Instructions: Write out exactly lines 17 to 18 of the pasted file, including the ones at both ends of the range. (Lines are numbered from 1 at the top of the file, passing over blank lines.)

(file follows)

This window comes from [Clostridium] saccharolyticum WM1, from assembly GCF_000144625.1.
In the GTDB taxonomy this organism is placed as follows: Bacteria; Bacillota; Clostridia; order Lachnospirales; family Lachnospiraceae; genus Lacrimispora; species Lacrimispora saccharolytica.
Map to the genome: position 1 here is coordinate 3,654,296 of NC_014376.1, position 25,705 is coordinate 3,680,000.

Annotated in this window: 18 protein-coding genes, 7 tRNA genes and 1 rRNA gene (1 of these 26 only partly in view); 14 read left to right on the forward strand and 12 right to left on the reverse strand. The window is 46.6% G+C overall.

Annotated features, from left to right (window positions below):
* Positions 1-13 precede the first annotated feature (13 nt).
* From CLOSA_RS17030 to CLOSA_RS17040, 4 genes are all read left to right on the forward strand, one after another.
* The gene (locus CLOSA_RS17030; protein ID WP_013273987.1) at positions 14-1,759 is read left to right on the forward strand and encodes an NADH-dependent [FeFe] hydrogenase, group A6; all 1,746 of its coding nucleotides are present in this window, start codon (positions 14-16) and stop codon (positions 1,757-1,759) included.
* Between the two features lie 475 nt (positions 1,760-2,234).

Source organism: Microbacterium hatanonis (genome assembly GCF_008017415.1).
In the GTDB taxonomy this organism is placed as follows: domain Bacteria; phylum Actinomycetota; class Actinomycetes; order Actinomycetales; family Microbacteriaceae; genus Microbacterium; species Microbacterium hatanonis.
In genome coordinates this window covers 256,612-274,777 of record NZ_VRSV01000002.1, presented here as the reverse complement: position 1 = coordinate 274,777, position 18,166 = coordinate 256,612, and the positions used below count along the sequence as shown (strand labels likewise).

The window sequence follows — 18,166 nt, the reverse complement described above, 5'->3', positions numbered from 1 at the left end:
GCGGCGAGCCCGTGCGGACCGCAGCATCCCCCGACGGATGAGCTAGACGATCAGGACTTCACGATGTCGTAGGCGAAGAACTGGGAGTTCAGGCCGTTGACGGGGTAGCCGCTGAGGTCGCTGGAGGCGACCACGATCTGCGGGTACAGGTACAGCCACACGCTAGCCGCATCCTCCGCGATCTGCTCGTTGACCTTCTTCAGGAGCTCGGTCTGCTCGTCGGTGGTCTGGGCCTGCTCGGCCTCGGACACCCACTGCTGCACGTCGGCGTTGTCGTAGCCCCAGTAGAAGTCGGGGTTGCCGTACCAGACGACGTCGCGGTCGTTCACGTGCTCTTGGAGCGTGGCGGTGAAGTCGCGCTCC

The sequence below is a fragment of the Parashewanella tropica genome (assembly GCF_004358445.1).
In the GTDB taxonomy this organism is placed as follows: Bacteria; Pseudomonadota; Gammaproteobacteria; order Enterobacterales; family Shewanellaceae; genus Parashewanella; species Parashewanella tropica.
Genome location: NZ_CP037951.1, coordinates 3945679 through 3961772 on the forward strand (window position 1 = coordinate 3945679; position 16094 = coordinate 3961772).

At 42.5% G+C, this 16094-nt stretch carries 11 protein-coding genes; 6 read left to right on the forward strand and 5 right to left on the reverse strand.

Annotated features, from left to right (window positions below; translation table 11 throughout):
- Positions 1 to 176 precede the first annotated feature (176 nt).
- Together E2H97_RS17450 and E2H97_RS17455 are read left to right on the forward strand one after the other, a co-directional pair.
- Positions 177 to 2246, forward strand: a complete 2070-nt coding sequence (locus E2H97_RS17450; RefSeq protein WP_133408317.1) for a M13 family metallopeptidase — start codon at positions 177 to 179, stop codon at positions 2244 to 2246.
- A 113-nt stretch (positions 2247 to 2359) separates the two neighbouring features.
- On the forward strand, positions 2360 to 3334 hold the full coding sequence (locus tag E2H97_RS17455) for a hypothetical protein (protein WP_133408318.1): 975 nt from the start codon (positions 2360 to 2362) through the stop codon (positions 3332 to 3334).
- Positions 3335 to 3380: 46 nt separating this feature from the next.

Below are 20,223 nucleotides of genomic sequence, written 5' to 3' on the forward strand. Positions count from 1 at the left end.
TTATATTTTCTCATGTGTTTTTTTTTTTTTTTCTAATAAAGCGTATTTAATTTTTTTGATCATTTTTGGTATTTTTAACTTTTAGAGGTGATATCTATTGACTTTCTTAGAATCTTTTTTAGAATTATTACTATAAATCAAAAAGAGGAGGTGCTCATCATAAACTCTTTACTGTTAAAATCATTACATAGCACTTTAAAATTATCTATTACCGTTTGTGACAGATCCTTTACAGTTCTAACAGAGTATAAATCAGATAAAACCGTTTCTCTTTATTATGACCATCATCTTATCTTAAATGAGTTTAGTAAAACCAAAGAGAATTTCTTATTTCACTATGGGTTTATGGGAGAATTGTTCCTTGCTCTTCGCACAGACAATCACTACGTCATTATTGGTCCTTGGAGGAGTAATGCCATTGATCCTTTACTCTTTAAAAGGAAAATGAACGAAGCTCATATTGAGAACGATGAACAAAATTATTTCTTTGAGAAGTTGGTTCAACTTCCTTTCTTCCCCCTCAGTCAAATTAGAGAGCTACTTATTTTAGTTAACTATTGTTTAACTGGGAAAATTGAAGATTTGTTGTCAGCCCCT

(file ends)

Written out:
Genome location: NZ_CP037951.1, coordinates 3945679 through 3961772 on the forward strand (window position 1 = coordinate 3945679; position 16094 = coordinate 3961772).

At 42.5% G+C, this 16094-nt stretch carries 11 protein-coding genes; 6 read left to right on the forward strand and 5 right to left on the reverse strand.